• Timothy Hiatt/Getty Images
  • The marquee for Roger Ebert’s memorial celebration

When I was starting out as a journalist in Saint Louis, a friend there whose career had already clicked into high gear said to me one night, “If I wanted to I could own this town.” But since he could, he didn’t want to. He was soon in Chicago, and then in New York. The point of being young and ambitious is to find the place you can’t own and then throw yourself at it, fattening on its juices until it finally tires of you and chews you up.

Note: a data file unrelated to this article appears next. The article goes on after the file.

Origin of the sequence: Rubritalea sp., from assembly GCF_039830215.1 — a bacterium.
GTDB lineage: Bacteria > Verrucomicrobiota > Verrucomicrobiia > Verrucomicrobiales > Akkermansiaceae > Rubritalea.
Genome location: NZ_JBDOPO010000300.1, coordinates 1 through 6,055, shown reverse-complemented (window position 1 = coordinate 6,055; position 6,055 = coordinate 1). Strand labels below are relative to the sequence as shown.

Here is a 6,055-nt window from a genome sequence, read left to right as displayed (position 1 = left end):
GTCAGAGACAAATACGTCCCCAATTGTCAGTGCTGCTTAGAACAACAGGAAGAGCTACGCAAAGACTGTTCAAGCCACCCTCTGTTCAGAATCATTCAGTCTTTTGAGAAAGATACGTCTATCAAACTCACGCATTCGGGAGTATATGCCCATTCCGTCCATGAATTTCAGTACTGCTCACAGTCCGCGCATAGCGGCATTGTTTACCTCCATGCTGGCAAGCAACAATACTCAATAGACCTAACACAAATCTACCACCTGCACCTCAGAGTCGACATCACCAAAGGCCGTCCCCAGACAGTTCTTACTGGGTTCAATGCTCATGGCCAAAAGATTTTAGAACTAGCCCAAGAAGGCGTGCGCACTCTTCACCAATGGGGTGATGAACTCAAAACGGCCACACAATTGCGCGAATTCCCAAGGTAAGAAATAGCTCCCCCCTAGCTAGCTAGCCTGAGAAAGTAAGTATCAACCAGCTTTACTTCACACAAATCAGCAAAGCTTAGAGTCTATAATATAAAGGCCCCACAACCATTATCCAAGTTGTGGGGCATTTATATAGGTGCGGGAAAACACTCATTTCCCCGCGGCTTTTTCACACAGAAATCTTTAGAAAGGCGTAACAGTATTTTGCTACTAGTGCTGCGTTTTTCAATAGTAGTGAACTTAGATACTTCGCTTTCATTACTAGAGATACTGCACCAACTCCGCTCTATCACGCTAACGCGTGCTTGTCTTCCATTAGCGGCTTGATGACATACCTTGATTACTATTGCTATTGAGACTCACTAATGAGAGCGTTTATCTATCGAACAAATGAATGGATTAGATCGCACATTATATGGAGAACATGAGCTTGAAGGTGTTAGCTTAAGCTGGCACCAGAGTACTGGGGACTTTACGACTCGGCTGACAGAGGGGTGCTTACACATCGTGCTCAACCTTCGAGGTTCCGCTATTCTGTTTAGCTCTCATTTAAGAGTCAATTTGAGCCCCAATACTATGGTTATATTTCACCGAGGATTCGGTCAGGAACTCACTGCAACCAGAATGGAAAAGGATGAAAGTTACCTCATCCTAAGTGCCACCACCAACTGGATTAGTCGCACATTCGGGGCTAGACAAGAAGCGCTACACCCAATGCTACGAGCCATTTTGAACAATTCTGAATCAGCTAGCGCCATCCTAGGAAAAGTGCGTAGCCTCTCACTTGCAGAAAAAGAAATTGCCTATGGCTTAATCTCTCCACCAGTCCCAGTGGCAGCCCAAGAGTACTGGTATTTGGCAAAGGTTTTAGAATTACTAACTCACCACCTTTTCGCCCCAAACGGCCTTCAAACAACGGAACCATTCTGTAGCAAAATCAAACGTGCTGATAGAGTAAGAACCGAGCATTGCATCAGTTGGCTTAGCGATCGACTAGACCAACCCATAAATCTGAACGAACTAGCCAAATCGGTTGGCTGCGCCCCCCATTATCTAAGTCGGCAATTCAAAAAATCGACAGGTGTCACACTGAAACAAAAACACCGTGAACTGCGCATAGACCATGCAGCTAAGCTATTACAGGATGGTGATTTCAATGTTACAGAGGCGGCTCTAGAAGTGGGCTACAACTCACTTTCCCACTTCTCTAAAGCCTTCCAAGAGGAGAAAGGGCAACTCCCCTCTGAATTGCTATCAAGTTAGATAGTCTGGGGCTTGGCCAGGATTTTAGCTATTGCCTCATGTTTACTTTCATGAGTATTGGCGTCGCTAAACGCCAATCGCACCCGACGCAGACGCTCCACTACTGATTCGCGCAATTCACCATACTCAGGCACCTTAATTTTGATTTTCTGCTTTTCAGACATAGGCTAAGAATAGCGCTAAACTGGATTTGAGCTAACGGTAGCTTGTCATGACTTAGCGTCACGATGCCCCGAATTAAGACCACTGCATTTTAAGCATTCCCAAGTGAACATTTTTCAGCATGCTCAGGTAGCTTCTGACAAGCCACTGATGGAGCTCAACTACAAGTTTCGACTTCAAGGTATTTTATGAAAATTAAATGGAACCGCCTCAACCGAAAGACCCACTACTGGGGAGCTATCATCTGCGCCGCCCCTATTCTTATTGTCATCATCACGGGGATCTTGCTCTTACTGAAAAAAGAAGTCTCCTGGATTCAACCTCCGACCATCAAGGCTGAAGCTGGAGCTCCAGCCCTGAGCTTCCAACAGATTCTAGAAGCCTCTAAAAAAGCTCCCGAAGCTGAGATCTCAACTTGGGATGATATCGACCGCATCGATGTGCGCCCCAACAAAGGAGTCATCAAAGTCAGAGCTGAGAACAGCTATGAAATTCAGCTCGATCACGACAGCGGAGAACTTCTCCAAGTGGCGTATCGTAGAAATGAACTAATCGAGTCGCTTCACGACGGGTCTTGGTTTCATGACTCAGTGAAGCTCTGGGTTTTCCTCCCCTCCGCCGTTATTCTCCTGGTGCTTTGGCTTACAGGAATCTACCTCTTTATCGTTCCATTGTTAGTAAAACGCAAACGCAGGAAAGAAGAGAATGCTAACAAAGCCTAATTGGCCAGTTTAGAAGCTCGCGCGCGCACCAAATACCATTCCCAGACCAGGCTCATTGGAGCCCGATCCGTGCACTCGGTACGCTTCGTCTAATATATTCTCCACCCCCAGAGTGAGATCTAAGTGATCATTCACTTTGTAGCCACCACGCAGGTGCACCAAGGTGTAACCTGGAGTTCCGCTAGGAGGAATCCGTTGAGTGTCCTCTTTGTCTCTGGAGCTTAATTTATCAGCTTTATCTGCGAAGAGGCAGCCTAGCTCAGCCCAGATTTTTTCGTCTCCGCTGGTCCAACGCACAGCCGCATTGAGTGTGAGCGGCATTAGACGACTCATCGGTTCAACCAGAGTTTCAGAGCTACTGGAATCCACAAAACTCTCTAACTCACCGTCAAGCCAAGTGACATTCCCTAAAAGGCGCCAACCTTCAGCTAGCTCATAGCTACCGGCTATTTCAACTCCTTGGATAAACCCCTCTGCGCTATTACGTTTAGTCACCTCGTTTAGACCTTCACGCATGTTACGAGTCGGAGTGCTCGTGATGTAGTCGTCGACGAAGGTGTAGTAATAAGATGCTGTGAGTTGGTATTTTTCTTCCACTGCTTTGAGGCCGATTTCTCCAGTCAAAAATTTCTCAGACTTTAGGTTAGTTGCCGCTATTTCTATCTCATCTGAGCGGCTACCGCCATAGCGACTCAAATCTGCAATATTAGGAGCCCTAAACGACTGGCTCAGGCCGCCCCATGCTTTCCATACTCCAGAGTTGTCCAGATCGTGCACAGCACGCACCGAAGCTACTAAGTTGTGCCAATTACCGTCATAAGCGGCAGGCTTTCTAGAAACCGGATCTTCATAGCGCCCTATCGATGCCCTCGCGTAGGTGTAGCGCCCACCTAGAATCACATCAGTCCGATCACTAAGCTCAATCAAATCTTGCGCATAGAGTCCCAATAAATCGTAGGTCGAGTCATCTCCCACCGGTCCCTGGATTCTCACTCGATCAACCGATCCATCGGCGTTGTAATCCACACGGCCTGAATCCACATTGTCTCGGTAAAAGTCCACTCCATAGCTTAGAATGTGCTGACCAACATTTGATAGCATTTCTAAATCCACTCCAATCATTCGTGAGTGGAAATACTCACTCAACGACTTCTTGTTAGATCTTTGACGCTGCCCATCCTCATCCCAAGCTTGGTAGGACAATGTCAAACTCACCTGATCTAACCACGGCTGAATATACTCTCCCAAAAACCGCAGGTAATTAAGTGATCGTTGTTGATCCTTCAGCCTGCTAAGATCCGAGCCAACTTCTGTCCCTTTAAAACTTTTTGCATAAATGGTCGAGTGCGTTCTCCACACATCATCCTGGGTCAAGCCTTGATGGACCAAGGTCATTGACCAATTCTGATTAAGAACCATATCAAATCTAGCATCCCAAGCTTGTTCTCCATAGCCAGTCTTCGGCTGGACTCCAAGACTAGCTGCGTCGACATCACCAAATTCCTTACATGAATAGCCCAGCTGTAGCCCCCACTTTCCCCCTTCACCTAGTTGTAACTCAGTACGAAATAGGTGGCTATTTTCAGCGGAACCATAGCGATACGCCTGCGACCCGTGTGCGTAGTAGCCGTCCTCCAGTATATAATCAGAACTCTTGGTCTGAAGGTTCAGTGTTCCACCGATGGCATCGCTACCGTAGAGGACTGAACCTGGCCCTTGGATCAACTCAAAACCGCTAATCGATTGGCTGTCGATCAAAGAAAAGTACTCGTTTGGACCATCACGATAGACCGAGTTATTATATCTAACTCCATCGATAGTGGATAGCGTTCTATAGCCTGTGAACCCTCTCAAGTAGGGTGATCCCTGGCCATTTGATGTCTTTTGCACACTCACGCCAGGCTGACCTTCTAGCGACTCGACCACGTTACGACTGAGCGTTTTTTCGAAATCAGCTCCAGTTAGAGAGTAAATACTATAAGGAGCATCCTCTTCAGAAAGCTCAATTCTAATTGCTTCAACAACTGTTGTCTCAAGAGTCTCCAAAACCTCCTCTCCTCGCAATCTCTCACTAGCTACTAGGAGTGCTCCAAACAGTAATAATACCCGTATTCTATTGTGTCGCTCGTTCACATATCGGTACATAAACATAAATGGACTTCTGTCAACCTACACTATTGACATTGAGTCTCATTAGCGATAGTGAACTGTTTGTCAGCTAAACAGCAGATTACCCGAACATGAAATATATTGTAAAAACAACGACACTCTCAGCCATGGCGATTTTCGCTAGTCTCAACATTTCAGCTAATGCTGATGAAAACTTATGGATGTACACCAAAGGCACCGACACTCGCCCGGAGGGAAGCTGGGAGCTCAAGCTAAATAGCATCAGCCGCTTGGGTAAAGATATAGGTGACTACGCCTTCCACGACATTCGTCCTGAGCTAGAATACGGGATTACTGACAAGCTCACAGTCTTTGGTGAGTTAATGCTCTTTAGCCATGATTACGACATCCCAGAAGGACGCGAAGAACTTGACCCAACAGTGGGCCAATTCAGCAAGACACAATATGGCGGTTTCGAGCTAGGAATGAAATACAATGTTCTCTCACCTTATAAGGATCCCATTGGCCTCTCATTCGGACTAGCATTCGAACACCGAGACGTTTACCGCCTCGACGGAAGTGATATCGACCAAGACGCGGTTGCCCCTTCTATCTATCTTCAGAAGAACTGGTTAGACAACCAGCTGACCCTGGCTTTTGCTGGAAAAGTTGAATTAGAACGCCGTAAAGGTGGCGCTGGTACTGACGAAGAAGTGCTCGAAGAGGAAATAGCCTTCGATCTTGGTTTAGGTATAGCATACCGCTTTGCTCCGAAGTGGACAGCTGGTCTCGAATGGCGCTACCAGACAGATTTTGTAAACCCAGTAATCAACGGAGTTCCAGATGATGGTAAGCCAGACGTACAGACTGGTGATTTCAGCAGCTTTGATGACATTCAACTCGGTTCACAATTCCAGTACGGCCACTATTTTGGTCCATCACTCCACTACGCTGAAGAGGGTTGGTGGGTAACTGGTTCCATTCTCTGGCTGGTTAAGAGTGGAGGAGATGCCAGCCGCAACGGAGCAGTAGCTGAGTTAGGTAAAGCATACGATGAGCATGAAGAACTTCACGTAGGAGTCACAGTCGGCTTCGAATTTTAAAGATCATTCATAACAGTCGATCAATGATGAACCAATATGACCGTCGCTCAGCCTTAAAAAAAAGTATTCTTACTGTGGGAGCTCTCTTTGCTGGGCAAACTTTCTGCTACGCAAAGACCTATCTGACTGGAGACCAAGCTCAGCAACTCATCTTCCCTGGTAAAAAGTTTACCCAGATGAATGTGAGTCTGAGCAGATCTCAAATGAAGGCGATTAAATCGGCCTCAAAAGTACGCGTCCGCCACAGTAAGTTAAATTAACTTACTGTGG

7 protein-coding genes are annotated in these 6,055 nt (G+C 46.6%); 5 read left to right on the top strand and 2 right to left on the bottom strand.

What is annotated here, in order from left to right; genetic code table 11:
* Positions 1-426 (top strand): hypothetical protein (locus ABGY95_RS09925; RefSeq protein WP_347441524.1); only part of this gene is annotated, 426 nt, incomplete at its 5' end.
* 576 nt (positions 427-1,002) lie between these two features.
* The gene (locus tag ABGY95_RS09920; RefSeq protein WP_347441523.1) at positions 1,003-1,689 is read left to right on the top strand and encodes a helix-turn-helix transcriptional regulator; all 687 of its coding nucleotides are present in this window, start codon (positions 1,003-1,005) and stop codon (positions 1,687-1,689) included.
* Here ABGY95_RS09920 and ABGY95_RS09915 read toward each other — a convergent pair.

Chicago isn’t Saint Louis, but it isn’t New York either. Its poets celebrate its greed and indifference, but when it wants to it can act proud as punch of the local kid and tuck him under its wing forever. (Local pols who come home from prison and find a yellow ribbon tied around the old oak tree and the light left on know what I mean.) Roger Ebert owned Chicago, and the memorial celebration last Thursday night at the grandiose Chicago Theatre was a little ridiculous in that regard. Tickets. Reserved seats. Ushers. Programs—it was like opening night at the opera. And when, after a few words from Chaz Ebert, the show got under way with the galvanic exuberance of Walt Whitman and the Soul Children of Chicago, I sat in my balcony seat giddy and dumbfounded. They’ve got to be taping this, I thought. (They were.) This could be the first tearful farewell I’ve ever experienced that winds up as a WTTW pledge-week premium.